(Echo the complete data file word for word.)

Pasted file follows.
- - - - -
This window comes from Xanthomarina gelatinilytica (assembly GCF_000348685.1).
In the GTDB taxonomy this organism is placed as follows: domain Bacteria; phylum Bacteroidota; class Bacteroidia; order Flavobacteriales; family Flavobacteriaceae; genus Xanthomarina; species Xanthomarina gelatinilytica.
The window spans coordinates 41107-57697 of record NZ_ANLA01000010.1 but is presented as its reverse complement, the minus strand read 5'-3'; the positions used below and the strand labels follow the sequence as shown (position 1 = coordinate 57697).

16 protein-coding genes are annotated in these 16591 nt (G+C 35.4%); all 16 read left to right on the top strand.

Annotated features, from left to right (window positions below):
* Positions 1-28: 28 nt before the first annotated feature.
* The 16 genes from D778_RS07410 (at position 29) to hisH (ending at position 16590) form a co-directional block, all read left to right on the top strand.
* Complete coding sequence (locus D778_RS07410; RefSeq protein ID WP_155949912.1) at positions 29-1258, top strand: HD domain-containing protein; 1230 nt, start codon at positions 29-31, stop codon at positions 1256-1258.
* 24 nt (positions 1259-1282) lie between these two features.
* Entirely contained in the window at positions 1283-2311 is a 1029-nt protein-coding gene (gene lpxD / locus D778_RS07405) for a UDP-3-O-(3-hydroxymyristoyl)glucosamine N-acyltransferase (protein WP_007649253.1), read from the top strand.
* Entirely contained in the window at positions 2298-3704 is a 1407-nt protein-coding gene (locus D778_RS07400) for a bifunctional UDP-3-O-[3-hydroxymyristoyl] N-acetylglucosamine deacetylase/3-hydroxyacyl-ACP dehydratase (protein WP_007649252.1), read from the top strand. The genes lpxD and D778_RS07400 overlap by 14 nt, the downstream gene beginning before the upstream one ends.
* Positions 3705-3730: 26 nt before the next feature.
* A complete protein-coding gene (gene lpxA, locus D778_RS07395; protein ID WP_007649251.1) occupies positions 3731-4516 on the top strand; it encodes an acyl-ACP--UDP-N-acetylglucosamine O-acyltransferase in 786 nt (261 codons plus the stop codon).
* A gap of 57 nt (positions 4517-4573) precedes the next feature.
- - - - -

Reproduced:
This window comes from Xanthomarina gelatinilytica (assembly GCF_000348685.1).
In the GTDB taxonomy this organism is placed as follows: domain Bacteria; phylum Bacteroidota; class Bacteroidia; order Flavobacteriales; family Flavobacteriaceae; genus Xanthomarina; species Xanthomarina gelatinilytica.
The window spans coordinates 41107-57697 of record NZ_ANLA01000010.1 but is presented as its reverse complement, the minus strand read 5'-3'; the positions used below and the strand labels follow the sequence as shown (position 1 = coordinate 57697).

16 protein-coding genes are annotated in these 16591 nt (G+C 35.4%); all 16 read left to right on the top strand.

Annotated features, from left to right (window positions below):
* Positions 1-28: 28 nt before the first annotated feature.
* The 16 genes from D778_RS07410 (at position 29) to hisH (ending at position 16590) form a co-directional block, all read left to right on the top strand.
* Complete coding sequence (locus D778_RS07410; RefSeq protein ID WP_155949912.1) at positions 29-1258, top strand: HD domain-containing protein; 1230 nt, start codon at positions 29-31, stop codon at positions 1256-1258.
* 24 nt (positions 1259-1282) lie between these two features.
* Entirely contained in the window at positions 1283-2311 is a 1029-nt protein-coding gene (gene lpxD / locus D778_RS07405) for a UDP-3-O-(3-hydroxymyristoyl)glucosamine N-acyltransferase (protein WP_007649253.1), read from the top strand.
* Entirely contained in the window at positions 2298-3704 is a 1407-nt protein-coding gene (locus D778_RS07400) for a bifunctional UDP-3-O-[3-hydroxymyristoyl] N-acetylglucosamine deacetylase/3-hydroxyacyl-ACP dehydratase (protein WP_007649252.1), read from the top strand. The genes lpxD and D778_RS07400 overlap by 14 nt, the downstream gene beginning before the upstream one ends.
* Positions 3705-3730: 26 nt before the next feature.
* A complete protein-coding gene (gene lpxA, locus D778_RS07395; protein ID WP_007649251.1) occupies positions 3731-4516 on the top strand; it encodes an acyl-ACP--UDP-N-acetylglucosamine O-acyltransferase in 786 nt (261 codons plus the stop codon).
* A gap of 57 nt (positions 4517-4573) precedes the next feature.